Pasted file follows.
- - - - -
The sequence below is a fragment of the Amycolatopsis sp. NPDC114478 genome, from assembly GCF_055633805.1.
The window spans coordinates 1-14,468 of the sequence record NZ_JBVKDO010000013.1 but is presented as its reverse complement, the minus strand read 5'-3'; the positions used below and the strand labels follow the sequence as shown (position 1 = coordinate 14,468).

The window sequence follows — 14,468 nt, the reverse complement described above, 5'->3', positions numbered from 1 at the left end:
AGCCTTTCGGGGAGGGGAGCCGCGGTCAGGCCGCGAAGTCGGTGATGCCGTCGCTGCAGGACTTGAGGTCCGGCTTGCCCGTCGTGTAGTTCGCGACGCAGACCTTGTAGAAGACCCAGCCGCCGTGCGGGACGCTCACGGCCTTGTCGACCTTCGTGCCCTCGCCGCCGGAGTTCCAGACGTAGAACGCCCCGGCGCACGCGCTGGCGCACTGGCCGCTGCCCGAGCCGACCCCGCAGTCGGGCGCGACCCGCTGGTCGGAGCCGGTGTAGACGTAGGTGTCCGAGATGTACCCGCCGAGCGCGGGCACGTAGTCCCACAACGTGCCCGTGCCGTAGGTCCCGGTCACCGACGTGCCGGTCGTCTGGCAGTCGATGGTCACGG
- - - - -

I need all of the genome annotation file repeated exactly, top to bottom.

The sequence below is a fragment of the Amycolatopsis sp. NPDC114478 genome, from assembly GCF_055633805.1.
The window spans coordinates 1-14,468 of the sequence record NZ_JBVKDO010000013.1 but is presented as its reverse complement, the minus strand read 5'-3'; the positions used below and the strand labels follow the sequence as shown (position 1 = coordinate 14,468).

The window sequence follows — 14,468 nt, the reverse complement described above, 5'->3', positions numbered from 1 at the left end:
AGCCTTTCGGGGAGGGGAGCCGCGGTCAGGCCGCGAAGTCGGTGATGCCGTCGCTGCAGGACTTGAGGTCCGGCTTGCCCGTCGTGTAGTTCGCGACGCAGACCTTGTAGAAGACCCAGCCGCCGTGCGGGACGCTCACGGCCTTGTCGACCTTCGTGCCCTCGCCGCCGGAGTTCCAGACGTAGAACGCCCCGGCGCACGCGCTGGCGCACTGGCCGCTGCCCGAGCCGACCCCGCAGTCGGGCGCGACCCGCTGGTCGGAGCCGGTGTAGACGTAGGTGTCCGAGATGTACCCGCCGAGCGCGGGCACGTAGTCCCACAACGTGCCCGTGCCGTAGGTCCCGGTCACCGACGTGCCGGTCGTCTGGCAGTCGATGGTCACGG